1. El-Khouery AB, Melero I, Crocenzi TS, et al.; “Phase I/II safety and antitumor activity of nivolumab in patients with advanced hepatocellular carcinoma (HCC): CA209-040;” J Clin Oncol 33, 2015 (suppl; abstr LBA101).

2. MSI: microsatellite instability; EBV: Epstein-Barr Virus

3. Disis ML, Patel MR, Pant S, et al.; “Avelumab (MSB0010718C), an anti-PD-L1 antibody, in patients with previously treated, recurrent or refractory: a phase Ib open label expansion trial;” J Clin Oncol, 33 (suppl., abstr 5509), 2015.

4. Varga A, Piha-Paul SA, Ott PA, et al.; “Antitumor activity and safety of pembrolizumab in patients with PD-L1 positive ovarian cancer: interim results for a phase 1b study;” J Clin Oncol, 33 (suppl., abstr 5510), 2015

5. Yao Y, Tao R, Wang X, et al.; “B7-H1 is correlated with malignancy-grade gliomas but is not expressed exclusively on tumor stem-like cells;” Neuro Oncol, 11:757–766, 2009.

6. Zeng J, See AP, Phallen J, et al.; Anti-PD-1 blockade and stereotactic radiation produce long-term survival in mice with intracranial gliomas;” Int J Radiat Oncol Biol Phys, 86: 343-349, 2013.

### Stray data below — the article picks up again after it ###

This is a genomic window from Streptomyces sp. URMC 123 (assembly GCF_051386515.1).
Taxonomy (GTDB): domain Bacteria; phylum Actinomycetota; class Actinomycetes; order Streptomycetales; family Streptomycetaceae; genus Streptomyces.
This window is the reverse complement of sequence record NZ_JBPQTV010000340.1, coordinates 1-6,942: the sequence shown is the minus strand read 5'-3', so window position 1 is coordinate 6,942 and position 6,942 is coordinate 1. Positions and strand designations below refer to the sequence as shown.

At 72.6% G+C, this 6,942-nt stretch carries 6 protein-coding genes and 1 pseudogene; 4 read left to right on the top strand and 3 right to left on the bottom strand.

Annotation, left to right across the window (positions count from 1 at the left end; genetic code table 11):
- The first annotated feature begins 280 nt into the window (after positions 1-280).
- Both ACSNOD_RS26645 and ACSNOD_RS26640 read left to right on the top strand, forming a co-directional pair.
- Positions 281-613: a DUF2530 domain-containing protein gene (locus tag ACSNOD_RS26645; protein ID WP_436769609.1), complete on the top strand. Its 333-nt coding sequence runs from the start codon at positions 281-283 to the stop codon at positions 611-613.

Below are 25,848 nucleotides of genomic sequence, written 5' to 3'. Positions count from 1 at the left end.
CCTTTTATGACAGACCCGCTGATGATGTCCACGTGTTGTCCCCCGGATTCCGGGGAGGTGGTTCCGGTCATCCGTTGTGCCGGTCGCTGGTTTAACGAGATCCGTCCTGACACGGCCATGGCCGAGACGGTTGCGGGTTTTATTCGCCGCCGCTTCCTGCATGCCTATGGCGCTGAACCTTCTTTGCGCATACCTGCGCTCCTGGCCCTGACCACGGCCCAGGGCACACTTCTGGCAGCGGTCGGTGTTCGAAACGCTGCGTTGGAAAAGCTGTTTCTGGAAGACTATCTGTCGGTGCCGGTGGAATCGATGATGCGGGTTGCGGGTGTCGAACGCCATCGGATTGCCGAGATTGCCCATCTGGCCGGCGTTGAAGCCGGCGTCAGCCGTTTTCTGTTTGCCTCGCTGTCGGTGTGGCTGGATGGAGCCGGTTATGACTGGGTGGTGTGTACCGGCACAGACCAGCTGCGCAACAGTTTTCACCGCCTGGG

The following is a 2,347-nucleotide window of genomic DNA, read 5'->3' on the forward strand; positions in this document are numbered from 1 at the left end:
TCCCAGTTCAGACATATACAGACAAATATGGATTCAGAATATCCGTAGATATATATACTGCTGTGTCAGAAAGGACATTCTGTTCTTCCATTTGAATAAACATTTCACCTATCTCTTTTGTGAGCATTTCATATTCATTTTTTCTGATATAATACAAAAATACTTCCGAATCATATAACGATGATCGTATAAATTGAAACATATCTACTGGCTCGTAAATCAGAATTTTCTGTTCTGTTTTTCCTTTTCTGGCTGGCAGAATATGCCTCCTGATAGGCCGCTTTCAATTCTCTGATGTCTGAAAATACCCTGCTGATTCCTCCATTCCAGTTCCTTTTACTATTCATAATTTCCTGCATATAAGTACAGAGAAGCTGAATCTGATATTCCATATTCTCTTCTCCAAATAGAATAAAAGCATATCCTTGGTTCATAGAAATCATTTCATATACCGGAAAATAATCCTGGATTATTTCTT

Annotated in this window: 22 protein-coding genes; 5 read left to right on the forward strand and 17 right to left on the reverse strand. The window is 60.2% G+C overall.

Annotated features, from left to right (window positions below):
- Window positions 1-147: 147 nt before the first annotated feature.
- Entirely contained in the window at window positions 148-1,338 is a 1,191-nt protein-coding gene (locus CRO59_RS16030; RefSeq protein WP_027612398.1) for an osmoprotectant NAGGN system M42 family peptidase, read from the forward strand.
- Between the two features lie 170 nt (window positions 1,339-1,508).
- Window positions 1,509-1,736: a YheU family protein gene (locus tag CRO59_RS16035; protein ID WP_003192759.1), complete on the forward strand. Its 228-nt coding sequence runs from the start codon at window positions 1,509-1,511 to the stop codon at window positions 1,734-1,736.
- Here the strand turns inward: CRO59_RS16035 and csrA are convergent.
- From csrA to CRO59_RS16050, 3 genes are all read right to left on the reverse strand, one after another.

7. Sampson JH, Vlahovic G, Sahebjam S, et al.; “Preliminary safety and activity of nivolumab and its combination with ipilimumab in recurrent glioblastoma (GBM): CheckMate-143; J Clin Oncol, 33 (15_supp), Abst 3010, 2015.

8. Margolin K, Ernstoff MS, Hamid O, et al.; “Ipilimumab in patients with melanoma and brain metastases: an open-label phase 2 trial;” Lancet Oncol, 13:459-465.

9. Ott PA, Fernandez MEE, Hiret S, et al.; “Pembrolizumab in patients with extensive-stage small cell lung cancer: Preliminary safety and efficacy results from KEYNOTE-028;” J Clin Oncol. 33 (suppl. Abstr 7502), 2015.

10. Antonio SJ, Bendell JC, Taylor MH, et al.; “Phase I/II study of nivolumab with or without ipilimumab for treatment of recurrent small cell lung cancer: CA209-032;” J Clin Oncol. 33 (suppl. Abstr 7503), 2015.

11. Le D, Uram J, Wang H, et al.; “PD-1 blockade in tumors with mismatch repair deficiency;” J Clin Oncol 33, 2015 (suppl; abstr LBA100).

12. Alexandrov LB, Nik-Zainal S, Wedge DC, et al.; “Signatures of mutational processes in human cancer;” Nature 2013, 500: 415-421.